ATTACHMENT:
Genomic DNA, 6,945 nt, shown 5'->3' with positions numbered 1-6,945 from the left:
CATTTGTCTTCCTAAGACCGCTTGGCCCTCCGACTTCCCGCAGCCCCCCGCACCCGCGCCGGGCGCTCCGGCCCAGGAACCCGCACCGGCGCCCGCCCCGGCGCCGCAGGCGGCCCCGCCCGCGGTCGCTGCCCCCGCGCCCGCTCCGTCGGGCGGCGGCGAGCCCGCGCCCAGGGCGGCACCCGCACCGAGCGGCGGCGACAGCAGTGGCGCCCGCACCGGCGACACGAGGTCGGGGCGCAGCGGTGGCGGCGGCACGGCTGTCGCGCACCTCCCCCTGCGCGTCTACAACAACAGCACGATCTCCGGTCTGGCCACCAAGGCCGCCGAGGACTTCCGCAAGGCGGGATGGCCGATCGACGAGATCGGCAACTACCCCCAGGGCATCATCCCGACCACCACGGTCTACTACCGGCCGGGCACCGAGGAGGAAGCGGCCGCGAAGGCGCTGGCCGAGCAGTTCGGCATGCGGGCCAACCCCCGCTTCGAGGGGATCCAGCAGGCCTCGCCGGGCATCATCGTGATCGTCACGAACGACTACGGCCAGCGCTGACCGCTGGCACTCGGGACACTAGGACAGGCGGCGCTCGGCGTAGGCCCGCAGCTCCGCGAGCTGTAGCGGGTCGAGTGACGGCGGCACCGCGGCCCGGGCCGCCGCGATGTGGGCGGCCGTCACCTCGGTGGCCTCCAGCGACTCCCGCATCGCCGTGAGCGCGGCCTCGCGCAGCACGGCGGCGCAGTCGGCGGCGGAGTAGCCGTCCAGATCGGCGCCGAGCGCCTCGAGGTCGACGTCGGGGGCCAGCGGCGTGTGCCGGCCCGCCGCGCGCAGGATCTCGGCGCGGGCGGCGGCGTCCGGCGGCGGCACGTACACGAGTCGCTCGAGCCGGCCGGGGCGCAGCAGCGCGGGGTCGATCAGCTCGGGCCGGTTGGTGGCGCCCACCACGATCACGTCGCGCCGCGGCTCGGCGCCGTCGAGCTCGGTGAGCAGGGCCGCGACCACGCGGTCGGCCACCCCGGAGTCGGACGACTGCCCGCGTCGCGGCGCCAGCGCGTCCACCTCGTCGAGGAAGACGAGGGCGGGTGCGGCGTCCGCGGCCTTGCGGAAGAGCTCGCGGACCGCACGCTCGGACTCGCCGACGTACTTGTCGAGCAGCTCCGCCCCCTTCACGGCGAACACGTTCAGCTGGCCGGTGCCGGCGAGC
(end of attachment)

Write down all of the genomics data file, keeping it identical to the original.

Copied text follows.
Genomic DNA, 6,945 nt, shown 5'->3' with positions numbered 1-6,945 from the left:
CATTTGTCTTCCTAAGACCGCTTGGCCCTCCGACTTCCCGCAGCCCCCCGCACCCGCGCCGGGCGCTCCGGCCCAGGAACCCGCACCGGCGCCCGCCCCGGCGCCGCAGGCGGCCCCGCCCGCGGTCGCTGCCCCCGCGCCCGCTCCGTCGGGCGGCGGCGAGCCCGCGCCCAGGGCGGCACCCGCACCGAGCGGCGGCGACAGCAGTGGCGCCCGCACCGGCGACACGAGGTCGGGGCGCAGCGGTGGCGGCGGCACGGCTGTCGCGCACCTCCCCCTGCGCGTCTACAACAACAGCACGATCTCCGGTCTGGCCACCAAGGCCGCCGAGGACTTCCGCAAGGCGGGATGGCCGATCGACGAGATCGGCAACTACCCCCAGGGCATCATCCCGACCACCACGGTCTACTACCGGCCGGGCACCGAGGAGGAAGCGGCCGCGAAGGCGCTGGCCGAGCAGTTCGGCATGCGGGCCAACCCCCGCTTCGAGGGGATCCAGCAGGCCTCGCCGGGCATCATCGTGATCGTCACGAACGACTACGGCCAGCGCTGACCGCTGGCACTCGGGACACTAGGACAGGCGGCGCTCGGCGTAGGCCCGCAGCTCCGCGAGCTGTAGCGGGTCGAGTGACGGCGGCACCGCGGCCCGGGCCGCCGCGATGTGGGCGGCCGTCACCTCGGTGGCCTCCAGCGACTCCCGCATCGCCGTGAGCGCGGCCTCGCGCAGCACGGCGGCGCAGTCGGCGGCGGAGTAGCCGTCCAGATCGGCGCCGAGCGCCTCGAGGTCGACGTCGGGGGCCAGCGGCGTGTGCCGGCCCGCCGCGCGCAGGATCTCGGCGCGGGCGGCGGCGTCCGGCGGCGGCACGTACACGAGTCGCTCGAGCCGGCCGGGGCGCAGCAGCGCGGGGTCGATCAGCTCGGGCCGGTTGGTGGCGCCCACCACGATCACGTCGCGCCGCGGCTCGGCGCCGTCGAGCTCGGTGAGCAGGGCCGCGACCACGCGGTCGGCCACCCCGGAGTCGGACGACTGCCCGCGTCGCGGCGCCAGCGCGTCCACCTCGTCGAGGAAGACGAGGGCGGGTGCGGCGTCCGCGGCCTTGCGGAAGAGCTCGCGGACCGCACGCTCGGACTCGCCGACGTACTTGTCGAGCAGCTCCGCCCCCTTCACGGCGAACACGTTCAGCTGGCCGGTGCCGGCGAGC